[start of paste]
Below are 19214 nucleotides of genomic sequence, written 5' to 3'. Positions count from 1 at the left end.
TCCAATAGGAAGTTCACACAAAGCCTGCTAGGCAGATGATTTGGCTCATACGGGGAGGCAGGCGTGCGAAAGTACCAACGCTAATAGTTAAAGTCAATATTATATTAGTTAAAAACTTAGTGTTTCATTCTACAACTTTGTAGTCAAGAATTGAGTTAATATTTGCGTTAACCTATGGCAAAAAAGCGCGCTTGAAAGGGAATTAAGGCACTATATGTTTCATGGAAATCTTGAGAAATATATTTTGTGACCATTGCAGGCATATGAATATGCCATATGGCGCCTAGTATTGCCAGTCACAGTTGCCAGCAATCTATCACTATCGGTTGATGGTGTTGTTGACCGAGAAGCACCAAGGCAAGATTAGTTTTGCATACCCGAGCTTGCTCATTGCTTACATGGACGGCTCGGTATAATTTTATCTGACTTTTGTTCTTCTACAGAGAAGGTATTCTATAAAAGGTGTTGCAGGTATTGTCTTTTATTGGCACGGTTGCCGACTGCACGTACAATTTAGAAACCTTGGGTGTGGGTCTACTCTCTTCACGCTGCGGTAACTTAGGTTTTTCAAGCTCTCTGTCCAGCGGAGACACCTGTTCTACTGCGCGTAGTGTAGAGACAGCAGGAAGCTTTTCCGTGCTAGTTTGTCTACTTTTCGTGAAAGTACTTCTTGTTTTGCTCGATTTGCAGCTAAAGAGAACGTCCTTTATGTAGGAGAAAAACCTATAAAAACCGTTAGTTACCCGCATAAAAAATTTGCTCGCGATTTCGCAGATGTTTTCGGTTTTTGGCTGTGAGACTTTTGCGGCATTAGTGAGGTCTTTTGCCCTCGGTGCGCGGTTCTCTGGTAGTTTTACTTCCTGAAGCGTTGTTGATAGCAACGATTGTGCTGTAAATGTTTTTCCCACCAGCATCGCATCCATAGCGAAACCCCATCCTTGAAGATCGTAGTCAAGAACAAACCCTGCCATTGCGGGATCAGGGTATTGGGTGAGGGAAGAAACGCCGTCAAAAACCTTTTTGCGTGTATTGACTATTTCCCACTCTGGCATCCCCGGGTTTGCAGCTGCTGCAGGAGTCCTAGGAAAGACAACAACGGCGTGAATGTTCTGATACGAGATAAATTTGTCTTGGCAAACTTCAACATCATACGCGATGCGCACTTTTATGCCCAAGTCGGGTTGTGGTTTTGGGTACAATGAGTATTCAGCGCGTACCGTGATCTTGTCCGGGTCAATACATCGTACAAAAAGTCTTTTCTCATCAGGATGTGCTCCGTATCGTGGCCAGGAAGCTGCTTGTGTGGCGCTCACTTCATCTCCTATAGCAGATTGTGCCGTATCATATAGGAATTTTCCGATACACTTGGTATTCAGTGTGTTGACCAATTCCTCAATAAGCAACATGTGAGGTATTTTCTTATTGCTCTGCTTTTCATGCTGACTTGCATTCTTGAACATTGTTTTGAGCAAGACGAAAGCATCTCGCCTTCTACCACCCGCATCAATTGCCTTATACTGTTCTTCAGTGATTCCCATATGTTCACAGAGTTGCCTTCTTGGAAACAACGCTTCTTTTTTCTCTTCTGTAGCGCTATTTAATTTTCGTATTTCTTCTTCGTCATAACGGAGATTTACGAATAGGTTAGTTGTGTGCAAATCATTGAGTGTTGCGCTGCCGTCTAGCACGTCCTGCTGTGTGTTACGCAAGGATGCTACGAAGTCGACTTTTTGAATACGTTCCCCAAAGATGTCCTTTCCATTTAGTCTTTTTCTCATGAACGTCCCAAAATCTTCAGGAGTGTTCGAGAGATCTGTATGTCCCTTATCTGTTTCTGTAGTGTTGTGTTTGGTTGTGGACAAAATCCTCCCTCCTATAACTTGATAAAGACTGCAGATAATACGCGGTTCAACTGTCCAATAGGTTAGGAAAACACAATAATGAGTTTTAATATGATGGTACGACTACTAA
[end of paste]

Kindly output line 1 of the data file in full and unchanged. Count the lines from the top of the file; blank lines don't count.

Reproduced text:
Below are 19214 nucleotides of genomic sequence, written 5' to 3'. Positions count from 1 at the left end.